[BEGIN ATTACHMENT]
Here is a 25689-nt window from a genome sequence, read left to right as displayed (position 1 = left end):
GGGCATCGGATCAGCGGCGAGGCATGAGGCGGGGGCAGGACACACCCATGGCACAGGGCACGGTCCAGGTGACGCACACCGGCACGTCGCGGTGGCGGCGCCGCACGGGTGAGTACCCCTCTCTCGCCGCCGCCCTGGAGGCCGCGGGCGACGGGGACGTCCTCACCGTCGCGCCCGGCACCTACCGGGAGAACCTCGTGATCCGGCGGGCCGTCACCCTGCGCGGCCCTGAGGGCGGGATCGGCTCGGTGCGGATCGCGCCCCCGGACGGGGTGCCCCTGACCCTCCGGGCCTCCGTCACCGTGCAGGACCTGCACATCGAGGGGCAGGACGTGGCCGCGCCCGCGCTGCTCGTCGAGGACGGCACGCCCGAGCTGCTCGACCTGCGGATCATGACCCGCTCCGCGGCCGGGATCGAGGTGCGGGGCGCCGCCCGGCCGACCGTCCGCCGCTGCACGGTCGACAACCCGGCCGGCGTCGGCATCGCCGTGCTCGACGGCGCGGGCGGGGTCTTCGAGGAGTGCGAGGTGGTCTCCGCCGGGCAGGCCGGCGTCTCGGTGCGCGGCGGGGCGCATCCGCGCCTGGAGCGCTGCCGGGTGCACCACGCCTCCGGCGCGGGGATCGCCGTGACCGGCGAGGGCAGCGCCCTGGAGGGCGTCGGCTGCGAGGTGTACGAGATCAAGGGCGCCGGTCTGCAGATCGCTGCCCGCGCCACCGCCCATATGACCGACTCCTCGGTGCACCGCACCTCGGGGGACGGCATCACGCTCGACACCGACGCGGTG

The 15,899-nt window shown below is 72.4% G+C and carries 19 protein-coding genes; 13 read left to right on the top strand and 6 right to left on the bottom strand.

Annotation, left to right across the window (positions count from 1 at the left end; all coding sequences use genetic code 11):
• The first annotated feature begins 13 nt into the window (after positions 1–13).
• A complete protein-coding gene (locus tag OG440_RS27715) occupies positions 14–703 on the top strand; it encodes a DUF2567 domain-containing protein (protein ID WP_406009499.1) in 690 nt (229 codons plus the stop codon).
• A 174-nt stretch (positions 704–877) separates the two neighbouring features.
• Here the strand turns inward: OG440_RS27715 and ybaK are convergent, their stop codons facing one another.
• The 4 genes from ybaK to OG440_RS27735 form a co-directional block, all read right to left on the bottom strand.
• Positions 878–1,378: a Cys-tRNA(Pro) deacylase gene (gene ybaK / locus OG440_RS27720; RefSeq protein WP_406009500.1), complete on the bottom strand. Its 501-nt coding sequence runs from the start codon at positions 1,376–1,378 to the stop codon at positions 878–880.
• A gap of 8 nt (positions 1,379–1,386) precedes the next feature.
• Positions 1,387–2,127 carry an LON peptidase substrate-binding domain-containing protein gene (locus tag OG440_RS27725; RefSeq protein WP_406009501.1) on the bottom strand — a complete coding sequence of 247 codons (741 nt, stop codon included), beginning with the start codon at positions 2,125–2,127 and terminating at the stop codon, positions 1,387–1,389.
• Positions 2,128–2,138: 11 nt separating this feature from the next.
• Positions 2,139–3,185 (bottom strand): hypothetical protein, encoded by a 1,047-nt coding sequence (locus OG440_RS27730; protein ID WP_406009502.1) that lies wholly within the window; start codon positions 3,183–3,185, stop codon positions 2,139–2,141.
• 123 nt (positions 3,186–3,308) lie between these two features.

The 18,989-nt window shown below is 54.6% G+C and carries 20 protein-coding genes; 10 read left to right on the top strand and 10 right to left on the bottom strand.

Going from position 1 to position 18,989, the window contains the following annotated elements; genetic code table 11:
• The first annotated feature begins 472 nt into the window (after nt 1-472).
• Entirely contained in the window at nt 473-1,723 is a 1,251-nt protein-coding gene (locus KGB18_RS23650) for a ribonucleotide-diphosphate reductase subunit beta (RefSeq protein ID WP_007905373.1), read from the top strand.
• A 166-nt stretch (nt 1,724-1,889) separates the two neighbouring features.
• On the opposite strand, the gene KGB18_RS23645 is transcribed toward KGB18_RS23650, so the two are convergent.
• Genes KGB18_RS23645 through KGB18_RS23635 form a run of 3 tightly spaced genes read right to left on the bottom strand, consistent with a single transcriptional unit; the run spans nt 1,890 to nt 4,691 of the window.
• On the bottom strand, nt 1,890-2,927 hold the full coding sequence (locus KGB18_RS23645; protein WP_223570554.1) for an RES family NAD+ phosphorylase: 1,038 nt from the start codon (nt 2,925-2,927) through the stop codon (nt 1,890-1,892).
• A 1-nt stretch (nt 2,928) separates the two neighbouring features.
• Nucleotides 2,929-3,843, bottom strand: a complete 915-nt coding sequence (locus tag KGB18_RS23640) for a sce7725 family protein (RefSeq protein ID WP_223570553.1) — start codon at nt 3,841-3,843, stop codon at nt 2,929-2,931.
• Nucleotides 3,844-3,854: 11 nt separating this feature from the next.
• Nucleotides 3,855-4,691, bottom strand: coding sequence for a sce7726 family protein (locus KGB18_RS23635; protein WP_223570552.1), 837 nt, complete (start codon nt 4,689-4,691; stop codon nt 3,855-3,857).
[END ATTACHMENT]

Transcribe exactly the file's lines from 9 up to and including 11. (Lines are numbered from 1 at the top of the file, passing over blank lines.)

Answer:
• The 4 genes from ybaK to OG440_RS27735 form a co-directional block, all read right to left on the bottom strand.
• Positions 878–1,378: a Cys-tRNA(Pro) deacylase gene (gene ybaK / locus OG440_RS27720; RefSeq protein WP_406009500.1), complete on the bottom strand. Its 501-nt coding sequence runs from the start codon at positions 1,376–1,378 to the stop codon at positions 878–880.
• A gap of 8 nt (positions 1,379–1,386) precedes the next feature.